“These are kids who want to do better and some don’t have even a role model to look up to. We had a session with some of the kids and could not believe some of the things we heard. You hear of abuse in the home, [the] hopelessness that some feel that they have become invisible to world,” she added.

Adams knows that the effort to raise enough funds for such a facility will take time, so the organization keeps focused on maximizing the currently available resources while planning for the construction of an ‘After-School’ recreational and educational facility.

She explained that several programmes were rolled out in schools at Linden, with this year having an additional day of fun and sports for differently-abled children.

“The reason why we are a part of the special needs community is because there is this stigma attached and you have families and parents ashamed of their children or keep them home, because they feel they won’t receive the care and attention that they need. We have to change that. We understand what it feels like and what it looks like to be different, so we host this event. The kids come out and the community can see and appreciate their uniqueness and understand that they may just require different access. “

Another activity being undertaken is the Rising Star Essay Competition for children, from five through eighteen years, where the winners receive prizes such as school grants, laptops, and bicycles. The essays are sent to the US, where a former Guyanese teacher grades the scripts and returns them with the participants’ scores. Social activists Diane Madray and Joy Gravesande have augmented the prize pool and are offering the essay winners the opportunity to travel to the USA during the summer to participate in a summer camp.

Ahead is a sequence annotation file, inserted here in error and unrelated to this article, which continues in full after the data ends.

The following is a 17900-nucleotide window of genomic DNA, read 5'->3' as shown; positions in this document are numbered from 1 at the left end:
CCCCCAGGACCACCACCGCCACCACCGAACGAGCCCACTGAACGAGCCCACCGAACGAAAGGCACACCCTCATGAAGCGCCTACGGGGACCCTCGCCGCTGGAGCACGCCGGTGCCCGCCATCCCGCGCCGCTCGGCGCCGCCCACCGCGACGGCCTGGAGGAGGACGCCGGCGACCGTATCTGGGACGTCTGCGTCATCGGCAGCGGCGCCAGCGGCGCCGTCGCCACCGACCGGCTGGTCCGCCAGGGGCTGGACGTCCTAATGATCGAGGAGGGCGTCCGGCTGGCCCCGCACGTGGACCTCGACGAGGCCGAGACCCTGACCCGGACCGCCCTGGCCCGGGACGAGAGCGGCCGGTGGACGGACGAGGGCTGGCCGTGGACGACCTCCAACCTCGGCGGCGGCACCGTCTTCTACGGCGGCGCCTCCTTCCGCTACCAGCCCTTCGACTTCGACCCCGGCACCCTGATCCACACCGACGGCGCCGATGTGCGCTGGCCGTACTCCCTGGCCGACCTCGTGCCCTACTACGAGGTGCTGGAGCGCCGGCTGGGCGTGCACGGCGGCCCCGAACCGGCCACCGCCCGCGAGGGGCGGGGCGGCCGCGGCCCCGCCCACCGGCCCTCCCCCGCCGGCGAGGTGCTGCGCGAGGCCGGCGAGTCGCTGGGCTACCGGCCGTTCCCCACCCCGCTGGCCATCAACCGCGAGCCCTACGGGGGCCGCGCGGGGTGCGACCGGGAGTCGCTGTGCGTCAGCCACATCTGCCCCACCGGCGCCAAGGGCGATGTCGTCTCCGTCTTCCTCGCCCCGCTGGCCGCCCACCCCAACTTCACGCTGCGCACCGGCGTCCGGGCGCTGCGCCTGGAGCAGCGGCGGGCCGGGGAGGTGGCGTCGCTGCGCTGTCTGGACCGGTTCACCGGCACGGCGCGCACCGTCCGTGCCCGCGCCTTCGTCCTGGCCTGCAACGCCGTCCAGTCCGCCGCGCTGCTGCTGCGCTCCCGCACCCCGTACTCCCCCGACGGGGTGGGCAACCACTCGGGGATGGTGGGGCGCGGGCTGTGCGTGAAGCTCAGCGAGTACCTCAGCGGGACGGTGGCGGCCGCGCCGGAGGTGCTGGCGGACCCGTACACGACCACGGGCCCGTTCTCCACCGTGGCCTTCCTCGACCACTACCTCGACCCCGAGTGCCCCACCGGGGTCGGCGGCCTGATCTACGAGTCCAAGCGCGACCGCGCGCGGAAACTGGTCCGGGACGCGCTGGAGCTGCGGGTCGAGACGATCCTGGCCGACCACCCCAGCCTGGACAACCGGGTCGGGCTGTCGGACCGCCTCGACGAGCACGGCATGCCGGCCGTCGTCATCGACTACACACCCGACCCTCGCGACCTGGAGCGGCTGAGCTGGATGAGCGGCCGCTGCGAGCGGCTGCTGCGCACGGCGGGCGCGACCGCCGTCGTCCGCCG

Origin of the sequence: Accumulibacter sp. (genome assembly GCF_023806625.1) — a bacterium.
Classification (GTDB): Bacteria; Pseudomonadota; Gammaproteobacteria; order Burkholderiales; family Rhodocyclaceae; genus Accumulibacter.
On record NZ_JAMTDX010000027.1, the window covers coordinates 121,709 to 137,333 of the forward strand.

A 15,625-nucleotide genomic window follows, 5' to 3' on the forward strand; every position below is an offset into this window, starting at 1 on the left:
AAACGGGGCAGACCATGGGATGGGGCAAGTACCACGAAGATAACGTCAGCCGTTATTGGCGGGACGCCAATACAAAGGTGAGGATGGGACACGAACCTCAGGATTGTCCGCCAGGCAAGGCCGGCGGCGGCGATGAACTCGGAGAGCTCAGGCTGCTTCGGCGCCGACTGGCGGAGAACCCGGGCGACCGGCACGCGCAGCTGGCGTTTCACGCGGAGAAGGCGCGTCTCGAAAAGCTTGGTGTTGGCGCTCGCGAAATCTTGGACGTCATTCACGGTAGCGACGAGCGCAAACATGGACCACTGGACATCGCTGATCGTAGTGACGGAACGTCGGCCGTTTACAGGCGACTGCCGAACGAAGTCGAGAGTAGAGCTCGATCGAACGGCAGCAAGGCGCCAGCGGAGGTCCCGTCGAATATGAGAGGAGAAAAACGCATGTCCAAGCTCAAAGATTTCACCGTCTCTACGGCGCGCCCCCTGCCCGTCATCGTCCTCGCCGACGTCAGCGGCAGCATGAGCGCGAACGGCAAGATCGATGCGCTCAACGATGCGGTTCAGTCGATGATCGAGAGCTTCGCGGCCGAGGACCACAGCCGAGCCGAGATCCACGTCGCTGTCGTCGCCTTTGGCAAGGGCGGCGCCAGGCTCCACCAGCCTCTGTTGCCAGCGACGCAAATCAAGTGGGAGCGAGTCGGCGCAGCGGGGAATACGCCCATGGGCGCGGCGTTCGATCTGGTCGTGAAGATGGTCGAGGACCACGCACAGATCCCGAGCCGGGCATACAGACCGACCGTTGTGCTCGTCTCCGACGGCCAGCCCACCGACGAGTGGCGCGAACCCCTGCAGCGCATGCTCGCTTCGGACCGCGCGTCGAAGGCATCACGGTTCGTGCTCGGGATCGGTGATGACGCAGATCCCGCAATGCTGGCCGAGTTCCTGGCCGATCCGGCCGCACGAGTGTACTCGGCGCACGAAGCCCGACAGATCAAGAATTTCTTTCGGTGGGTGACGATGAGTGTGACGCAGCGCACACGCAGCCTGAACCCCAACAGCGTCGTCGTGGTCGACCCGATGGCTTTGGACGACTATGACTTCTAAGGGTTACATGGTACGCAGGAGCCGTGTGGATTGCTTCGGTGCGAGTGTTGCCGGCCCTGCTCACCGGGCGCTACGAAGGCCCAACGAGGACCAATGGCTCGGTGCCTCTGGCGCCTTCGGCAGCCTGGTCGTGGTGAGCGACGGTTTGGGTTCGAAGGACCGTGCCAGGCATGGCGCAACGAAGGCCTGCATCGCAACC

However, there were instances when the group met ‘moulders’ (teachers) of the students who demonstrated no interest in having their charges participate in the activities.

“There is this stigma in Linden that MacKenzie High [School] is the best, and if you did not go there you are not worth anything.  We go to schools and I am telling you there are teachers that say to us, ‘Oh, these kids can’t write no essay, so it makes no sense coming here.’  What they don’t understand is that it only speaks of their characters as teachers. Some will not ask for help on how they can make the project more attractive to the students, or how they can themselves be helped. It can be heartbreaking, but we press on and beg them to give them (the students) the opportunity to apply,” the LDT Chairperson related.

A raffle is also drawn for monetary subsidy provisions for students taking the Caribbean Examinations Council examinations.

Mentorship

And with a number of young males lamenting the lack of male role models, the ‘We rise beyond’ mentorship programme was launched this year to inspire and motivate youths, especially males, within Linden.

“The programme is co-ed, but it is actually more for males than females. We hear the girls are becoming empowered, but there is a lack and little being done to empower young men. Having both male and female we get to make better decisions, but we are focusing heavily on the males. They feel left out and are the ones that plead for help in acquiring skills to make a difference in their community.